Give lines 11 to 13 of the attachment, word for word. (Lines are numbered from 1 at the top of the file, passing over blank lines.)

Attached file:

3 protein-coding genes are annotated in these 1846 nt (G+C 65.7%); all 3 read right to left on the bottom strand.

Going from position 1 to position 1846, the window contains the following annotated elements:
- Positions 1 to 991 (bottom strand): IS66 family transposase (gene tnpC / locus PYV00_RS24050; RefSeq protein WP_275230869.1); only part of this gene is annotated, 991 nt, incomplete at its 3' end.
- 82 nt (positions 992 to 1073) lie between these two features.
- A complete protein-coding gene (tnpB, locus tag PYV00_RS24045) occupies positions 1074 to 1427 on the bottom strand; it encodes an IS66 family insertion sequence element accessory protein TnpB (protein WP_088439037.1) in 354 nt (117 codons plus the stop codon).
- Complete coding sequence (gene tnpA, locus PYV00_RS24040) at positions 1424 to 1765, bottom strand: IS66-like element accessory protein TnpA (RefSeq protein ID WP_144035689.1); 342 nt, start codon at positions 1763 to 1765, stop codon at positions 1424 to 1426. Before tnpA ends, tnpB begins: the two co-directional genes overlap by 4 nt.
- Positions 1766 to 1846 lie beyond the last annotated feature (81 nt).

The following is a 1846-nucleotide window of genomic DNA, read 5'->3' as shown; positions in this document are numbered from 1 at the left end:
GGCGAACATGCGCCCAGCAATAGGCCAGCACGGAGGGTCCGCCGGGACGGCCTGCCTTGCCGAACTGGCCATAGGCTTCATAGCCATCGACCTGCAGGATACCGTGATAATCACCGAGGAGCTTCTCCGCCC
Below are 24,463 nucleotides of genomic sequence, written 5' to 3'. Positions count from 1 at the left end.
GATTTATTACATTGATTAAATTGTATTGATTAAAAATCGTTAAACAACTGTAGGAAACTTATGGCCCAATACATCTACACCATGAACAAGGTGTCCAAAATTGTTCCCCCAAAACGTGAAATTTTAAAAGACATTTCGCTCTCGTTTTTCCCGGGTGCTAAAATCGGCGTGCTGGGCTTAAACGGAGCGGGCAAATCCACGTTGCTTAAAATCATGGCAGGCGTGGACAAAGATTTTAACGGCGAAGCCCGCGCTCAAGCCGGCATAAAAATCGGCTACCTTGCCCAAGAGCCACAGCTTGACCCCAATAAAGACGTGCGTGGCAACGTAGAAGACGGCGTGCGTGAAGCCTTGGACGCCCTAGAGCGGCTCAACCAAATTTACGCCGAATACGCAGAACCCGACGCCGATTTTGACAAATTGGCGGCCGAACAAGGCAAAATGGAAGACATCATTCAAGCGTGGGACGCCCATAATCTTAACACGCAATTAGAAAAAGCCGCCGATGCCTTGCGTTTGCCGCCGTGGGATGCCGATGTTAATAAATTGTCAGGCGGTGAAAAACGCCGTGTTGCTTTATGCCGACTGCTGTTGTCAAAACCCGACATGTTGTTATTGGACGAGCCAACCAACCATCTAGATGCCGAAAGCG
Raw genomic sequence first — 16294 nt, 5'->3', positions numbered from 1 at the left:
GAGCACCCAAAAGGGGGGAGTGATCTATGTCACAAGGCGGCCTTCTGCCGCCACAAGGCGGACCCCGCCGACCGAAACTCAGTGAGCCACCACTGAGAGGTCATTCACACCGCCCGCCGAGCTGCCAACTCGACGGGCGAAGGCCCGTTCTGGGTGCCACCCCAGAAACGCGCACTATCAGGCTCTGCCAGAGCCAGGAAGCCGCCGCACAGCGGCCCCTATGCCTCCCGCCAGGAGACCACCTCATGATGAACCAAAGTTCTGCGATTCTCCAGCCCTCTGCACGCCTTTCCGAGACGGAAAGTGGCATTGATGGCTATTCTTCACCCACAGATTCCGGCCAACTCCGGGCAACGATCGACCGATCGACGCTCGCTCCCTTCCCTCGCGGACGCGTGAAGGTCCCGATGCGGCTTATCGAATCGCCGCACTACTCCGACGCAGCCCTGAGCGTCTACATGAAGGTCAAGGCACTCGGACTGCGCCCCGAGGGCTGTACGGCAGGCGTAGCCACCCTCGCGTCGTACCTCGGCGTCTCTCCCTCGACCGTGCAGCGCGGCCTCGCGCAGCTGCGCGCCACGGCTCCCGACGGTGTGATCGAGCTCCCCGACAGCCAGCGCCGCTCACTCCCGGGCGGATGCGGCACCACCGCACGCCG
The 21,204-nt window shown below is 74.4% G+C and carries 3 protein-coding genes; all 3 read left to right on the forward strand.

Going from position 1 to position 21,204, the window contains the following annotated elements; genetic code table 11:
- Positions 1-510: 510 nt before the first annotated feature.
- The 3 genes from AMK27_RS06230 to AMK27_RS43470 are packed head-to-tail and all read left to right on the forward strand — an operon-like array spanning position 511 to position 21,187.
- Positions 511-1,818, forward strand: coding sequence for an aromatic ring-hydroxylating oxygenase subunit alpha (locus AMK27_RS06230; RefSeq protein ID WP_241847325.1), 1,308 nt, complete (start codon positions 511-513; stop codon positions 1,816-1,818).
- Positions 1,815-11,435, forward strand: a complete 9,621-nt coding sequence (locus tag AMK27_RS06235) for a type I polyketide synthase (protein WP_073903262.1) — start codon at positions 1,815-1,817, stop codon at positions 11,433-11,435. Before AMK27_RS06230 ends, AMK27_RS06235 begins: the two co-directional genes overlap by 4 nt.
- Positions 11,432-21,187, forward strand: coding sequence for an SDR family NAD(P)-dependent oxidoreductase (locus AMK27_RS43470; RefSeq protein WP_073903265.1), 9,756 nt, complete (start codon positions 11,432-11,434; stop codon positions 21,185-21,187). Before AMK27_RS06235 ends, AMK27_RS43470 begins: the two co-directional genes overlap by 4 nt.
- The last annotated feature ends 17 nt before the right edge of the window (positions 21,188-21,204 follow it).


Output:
GATTTATTACATTGATTAAATTGTATTGATTAAAAATCGTTAAACAACTGTAGGAAACTTATGGCCCAATACATCTACACCATGAACAAGGTGTCCAAAATTGTTCCCCCAAAACGTGAAATTTTAAAAGACATTTCGCTCTCGTTTTTCCCGGGTGCTAAAATCGGCGTGCTGGGCTTAAACGGAGCGGGCAAATCCACGTTGCTTAAAATCATGGCAGGCGTGGACAAAGATTTTAACGGCGAAGCCCGCGCTCAAGCCGGCATAAAAATCGGCTACCTTGCCCAAGAGCCACAGCTTGACCCCAATAAAGACGTGCGTGGCAACGTAGAAGACGGCGTGCGTGAAGCCTTGGACGCCCTAGAGCGGCTCAACCAAATTTACGCCGAATACGCAGAACCCGACGCCGATTTTGACAAATTGGCGGCCGAACAAGGCAAAATGGAAGACATCATTCAAGCGTGGGACGCCCATAATCTTAACACGCAATTAGAAAAAGCCGCCGATGCCTTGCGTTTGCCGCCGTGGGATGCCGATGTTAATAAATTGTCAGGCGGTGAAAAACGCCGTGTTGCTTTATGCCGACTGCTGTTGTCAAAACCCGACATGTTGTTATTGGACGAGCCAACCAACCATCTAGATGCCGAAAGCG
Raw genomic sequence first — 16294 nt, 5'->3', positions numbered from 1 at the left:
GAGCACCCAAAAGGGGGGAGTGATCTATGTCACAAGGCGGCCTTCTGCCGCCACAAGGCGGACCCCGCCGACCGAAACTCAGTGAGCCACCACTGAGAGGTCATTCACACCGCCCGCCGAGCTGCCAACTCGACGGGCGAAGGCCCGTTCTGGGTGCCACCCCAGAAACGCGCACTATCAGGCTCTGCCAGAGCCAGGAAGCCGCCGCACAGCGGCCCCTATGCCTCCCGCCAGGAGACCACCTCATGATGAACCAAAGTTCTGCGATTCTCCAGCCCTCTGCACGCCTTTCCGAGACGGAAAGTGGCATTGATGGCTATTCTTCACCCACAGATTCCGGCCAACTCCGGGCAACGATCGACCGATCGACGCTCGCTCCCTTCCCTCGCGGACGCGTGAAGGTCCCGATGCGGCTTATCGAATCGCCGCACTACTCCGACGCAGCCCTGAGCGTCTACATGAAGGTCAAGGCACTCGGACTGCGCCCCGAGGGCTGTACGGCAGGCGTAGCCACCCTCGCGTCGTACCTCGGCGTCTCTCCCTCGACCGTGCAGCGCGGCCTCGCGCAGCTGCGCGCCACGGCTCCCGACGGTGTGATCGAGCTCCCCGACAGCCAGCGCCGCTCACTCCCGGGCGGATGCGGCACCACCGCACGCCG